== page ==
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Could Psychedelics Be The Cure For Depression?

In a lab in Basel in April 1943, Swiss scientist Albert Hofmann accidentally touched his hand with his mouth while he was synthesising a chemical intended to stimulate respiration and the nervous system. After ingesting the drug, he realised he had made something far more potent: what we now know as LSD.

In the 50 years since this golden era, scientific progress in psychedelic research has been limited. A backlash against the hippy counterculture – “the war on drugs” – halted research into psychedelics. In 1971, the UK parliament introduced the Misuse of Drugs Act, classifying psilocybin, LSD and DMT as illegal class A drugs. All further research on psychedelics was banned.

The definition of a schedule 1 drug, which the most illegal classification, is a substance that has no currently accepted medical use and a high potential for abuse. Since the 1970’s there has been strong advocacy to take cannabis off the schedule 1 list. Cannabis has been found to improve many health issues, such as seizures, sleep disorders and arthritis. Although cannabis still remains on the schedule 1 list today, The evidence is so strong in favor of medicinal marijuana that it has become legalized in over half the U.S states and many countries around the world.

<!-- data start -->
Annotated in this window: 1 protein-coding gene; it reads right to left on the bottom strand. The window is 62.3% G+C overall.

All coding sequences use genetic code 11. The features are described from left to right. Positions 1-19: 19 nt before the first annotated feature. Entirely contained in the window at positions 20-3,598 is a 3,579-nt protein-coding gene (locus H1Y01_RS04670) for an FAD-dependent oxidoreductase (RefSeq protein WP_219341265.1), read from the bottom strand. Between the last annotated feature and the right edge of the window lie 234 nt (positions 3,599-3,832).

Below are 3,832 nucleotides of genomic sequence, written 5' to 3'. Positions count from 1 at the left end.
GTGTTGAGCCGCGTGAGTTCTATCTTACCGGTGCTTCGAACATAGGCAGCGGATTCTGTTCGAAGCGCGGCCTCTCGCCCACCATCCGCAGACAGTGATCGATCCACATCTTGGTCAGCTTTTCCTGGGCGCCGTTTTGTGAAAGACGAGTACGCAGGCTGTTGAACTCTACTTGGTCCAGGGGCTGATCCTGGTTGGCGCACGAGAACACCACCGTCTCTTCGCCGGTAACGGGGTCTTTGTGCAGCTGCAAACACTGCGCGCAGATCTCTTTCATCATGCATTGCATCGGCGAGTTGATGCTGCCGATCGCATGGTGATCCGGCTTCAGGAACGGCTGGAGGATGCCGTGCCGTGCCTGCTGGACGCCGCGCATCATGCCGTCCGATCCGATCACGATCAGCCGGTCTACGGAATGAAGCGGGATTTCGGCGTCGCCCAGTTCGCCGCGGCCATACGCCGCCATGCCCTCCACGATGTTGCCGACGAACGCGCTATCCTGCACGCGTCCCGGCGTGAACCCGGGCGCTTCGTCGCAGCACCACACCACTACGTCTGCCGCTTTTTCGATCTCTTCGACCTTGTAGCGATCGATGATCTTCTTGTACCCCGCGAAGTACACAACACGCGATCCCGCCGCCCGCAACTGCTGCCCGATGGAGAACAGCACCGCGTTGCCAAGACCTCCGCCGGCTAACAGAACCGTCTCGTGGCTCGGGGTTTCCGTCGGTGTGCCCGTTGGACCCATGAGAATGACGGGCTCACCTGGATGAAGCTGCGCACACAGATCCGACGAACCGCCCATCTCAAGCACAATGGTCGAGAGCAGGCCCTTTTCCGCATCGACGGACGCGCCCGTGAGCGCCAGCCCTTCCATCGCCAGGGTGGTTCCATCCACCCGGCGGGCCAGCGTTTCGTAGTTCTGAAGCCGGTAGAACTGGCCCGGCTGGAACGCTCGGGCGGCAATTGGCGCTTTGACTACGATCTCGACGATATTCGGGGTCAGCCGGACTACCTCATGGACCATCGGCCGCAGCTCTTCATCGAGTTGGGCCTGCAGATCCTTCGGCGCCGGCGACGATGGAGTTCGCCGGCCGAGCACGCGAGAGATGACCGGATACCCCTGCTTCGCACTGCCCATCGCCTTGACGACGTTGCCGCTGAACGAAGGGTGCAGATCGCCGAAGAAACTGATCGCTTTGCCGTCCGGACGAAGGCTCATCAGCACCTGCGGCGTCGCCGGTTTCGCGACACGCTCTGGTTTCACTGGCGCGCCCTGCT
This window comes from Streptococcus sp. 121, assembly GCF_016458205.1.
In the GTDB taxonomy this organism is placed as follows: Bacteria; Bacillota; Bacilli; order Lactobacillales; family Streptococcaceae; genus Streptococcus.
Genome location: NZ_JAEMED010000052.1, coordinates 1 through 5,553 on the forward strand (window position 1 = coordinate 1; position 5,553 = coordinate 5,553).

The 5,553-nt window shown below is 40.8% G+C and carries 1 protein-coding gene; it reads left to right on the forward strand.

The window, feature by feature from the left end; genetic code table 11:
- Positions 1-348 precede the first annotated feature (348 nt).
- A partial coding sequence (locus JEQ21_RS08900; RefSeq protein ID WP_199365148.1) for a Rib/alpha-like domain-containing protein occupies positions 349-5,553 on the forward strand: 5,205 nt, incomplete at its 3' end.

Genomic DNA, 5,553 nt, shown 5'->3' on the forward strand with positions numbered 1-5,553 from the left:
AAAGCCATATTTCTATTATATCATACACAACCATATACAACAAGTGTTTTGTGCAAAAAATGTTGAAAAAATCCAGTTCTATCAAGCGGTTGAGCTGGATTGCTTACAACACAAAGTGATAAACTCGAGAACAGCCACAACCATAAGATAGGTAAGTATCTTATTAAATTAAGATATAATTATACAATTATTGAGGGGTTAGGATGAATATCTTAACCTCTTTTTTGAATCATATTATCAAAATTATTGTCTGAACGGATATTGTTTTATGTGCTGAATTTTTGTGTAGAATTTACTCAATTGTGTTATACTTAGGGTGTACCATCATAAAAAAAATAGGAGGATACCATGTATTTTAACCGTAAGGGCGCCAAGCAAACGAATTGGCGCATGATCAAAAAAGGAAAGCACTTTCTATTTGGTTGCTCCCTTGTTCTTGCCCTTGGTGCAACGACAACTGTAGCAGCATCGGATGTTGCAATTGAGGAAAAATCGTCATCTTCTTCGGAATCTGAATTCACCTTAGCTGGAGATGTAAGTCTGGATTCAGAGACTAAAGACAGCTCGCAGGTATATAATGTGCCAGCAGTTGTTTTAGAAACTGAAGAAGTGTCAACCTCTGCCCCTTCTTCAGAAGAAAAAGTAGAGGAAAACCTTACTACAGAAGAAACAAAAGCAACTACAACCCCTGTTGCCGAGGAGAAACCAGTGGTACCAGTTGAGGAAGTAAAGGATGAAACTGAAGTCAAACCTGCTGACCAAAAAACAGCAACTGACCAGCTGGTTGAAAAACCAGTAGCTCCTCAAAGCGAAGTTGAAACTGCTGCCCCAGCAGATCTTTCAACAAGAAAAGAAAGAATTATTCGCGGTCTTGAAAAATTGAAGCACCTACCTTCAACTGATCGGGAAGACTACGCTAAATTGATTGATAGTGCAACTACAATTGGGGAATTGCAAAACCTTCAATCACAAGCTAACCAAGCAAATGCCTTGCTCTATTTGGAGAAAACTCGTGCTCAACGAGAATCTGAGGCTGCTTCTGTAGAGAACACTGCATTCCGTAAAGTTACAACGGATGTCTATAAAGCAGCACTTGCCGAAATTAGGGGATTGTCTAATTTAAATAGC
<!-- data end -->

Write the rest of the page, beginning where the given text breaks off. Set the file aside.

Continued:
The legalization of cannabis has opened the door to re-examine the possible medical benefits of other currently illegal substances, like psilocybin mushrooms, LSD, MDMA and DMT. The first new studies in over 30 years are finding that these so called dangerous drugs can have a profound positive impact on mental health when used properly.

Depression is a growing problem and antidepressants continue not to work for up to half of the people who take them. A recent study examined the treatment of 20 patients suffering from depression. Half took antidepressants and half took psilocybin. After three months, the antidepressant effects were found to be greater for those taking psilocybin than for people taking typical antidepressants and therapy. Patients said they went from feeling “totally disconnected” with themselves and the world to “connected”, and from repressing and avoiding emotions and memories to accepting them.
Unlike antidepressants, which are taken daily, psilocybin therapy would take place a few times over a series of months until the patient decides that they no longer need it.

In most cases, only a few sessions of psilocybin are needed to bring about permanent change. Other research has found a similar positive impact on depression with the use of LSD, DMT and Ketamine. The push for more research on psychedelics is growing fast, but we still need a much deeper understanding before this becomes mainstream.

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